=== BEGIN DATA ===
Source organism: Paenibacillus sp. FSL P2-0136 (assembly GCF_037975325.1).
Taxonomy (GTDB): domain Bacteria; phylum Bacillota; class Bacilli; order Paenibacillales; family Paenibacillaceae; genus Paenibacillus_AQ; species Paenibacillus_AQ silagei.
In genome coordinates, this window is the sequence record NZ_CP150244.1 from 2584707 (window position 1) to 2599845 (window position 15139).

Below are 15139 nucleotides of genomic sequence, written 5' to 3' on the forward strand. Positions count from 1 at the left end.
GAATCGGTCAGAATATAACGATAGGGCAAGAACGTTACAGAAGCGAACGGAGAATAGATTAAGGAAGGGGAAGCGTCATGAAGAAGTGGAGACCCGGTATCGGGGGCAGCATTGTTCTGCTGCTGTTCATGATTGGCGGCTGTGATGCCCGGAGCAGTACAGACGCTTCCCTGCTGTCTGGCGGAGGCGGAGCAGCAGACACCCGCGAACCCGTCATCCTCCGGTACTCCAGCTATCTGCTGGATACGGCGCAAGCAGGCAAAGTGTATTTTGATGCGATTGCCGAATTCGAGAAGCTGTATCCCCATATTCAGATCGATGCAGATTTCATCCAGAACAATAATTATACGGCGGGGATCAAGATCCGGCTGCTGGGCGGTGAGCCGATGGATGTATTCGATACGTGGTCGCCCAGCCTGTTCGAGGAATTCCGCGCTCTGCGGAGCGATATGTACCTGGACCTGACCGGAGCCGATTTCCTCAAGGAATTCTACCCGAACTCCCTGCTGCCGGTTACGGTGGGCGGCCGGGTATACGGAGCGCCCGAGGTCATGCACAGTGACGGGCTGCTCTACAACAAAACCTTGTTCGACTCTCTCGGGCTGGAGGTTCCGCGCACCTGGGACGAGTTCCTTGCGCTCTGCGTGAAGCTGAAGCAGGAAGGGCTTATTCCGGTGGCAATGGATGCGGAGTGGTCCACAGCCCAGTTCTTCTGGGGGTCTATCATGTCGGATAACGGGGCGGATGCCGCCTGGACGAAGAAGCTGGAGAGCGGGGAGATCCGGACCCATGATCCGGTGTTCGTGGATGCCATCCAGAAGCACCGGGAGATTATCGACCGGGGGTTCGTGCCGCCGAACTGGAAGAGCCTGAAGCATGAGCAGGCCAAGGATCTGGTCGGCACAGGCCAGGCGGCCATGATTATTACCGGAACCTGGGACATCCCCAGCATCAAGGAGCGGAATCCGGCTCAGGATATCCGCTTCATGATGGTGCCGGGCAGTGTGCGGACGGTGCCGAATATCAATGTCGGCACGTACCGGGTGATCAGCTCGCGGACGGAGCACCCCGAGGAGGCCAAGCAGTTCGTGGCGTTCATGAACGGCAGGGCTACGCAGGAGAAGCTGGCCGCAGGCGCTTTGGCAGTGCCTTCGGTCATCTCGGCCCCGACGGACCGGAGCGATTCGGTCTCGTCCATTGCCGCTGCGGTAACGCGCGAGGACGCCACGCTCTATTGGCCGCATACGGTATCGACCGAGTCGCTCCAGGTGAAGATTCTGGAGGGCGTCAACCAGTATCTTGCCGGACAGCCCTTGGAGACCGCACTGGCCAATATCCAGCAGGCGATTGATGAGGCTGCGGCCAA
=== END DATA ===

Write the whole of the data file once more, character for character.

Source organism: Paenibacillus sp. FSL P2-0136 (assembly GCF_037975325.1).
Taxonomy (GTDB): domain Bacteria; phylum Bacillota; class Bacilli; order Paenibacillales; family Paenibacillaceae; genus Paenibacillus_AQ; species Paenibacillus_AQ silagei.
In genome coordinates, this window is the sequence record NZ_CP150244.1 from 2584707 (window position 1) to 2599845 (window position 15139).

Below are 15139 nucleotides of genomic sequence, written 5' to 3' on the forward strand. Positions count from 1 at the left end.
GAATCGGTCAGAATATAACGATAGGGCAAGAACGTTACAGAAGCGAACGGAGAATAGATTAAGGAAGGGGAAGCGTCATGAAGAAGTGGAGACCCGGTATCGGGGGCAGCATTGTTCTGCTGCTGTTCATGATTGGCGGCTGTGATGCCCGGAGCAGTACAGACGCTTCCCTGCTGTCTGGCGGAGGCGGAGCAGCAGACACCCGCGAACCCGTCATCCTCCGGTACTCCAGCTATCTGCTGGATACGGCGCAAGCAGGCAAAGTGTATTTTGATGCGATTGCCGAATTCGAGAAGCTGTATCCCCATATTCAGATCGATGCAGATTTCATCCAGAACAATAATTATACGGCGGGGATCAAGATCCGGCTGCTGGGCGGTGAGCCGATGGATGTATTCGATACGTGGTCGCCCAGCCTGTTCGAGGAATTCCGCGCTCTGCGGAGCGATATGTACCTGGACCTGACCGGAGCCGATTTCCTCAAGGAATTCTACCCGAACTCCCTGCTGCCGGTTACGGTGGGCGGCCGGGTATACGGAGCGCCCGAGGTCATGCACAGTGACGGGCTGCTCTACAACAAAACCTTGTTCGACTCTCTCGGGCTGGAGGTTCCGCGCACCTGGGACGAGTTCCTTGCGCTCTGCGTGAAGCTGAAGCAGGAAGGGCTTATTCCGGTGGCAATGGATGCGGAGTGGTCCACAGCCCAGTTCTTCTGGGGGTCTATCATGTCGGATAACGGGGCGGATGCCGCCTGGACGAAGAAGCTGGAGAGCGGGGAGATCCGGACCCATGATCCGGTGTTCGTGGATGCCATCCAGAAGCACCGGGAGATTATCGACCGGGGGTTCGTGCCGCCGAACTGGAAGAGCCTGAAGCATGAGCAGGCCAAGGATCTGGTCGGCACAGGCCAGGCGGCCATGATTATTACCGGAACCTGGGACATCCCCAGCATCAAGGAGCGGAATCCGGCTCAGGATATCCGCTTCATGATGGTGCCGGGCAGTGTGCGGACGGTGCCGAATATCAATGTCGGCACGTACCGGGTGATCAGCTCGCGGACGGAGCACCCCGAGGAGGCCAAGCAGTTCGTGGCGTTCATGAACGGCAGGGCTACGCAGGAGAAGCTGGCCGCAGGCGCTTTGGCAGTGCCTTCGGTCATCTCGGCCCCGACGGACCGGAGCGATTCGGTCTCGTCCATTGCCGCTGCGGTAACGCGCGAGGACGCCACGCTCTATTGGCCGCATACGGTATCGACCGAGTCGCTCCAGGTGAAGATTCTGGAGGGCGTCAACCAGTATCTTGCCGGACAGCCCTTGGAGACCGCACTGGCCAATATCCAGCAGGCGATTGATGAGGCTGCGGCCAA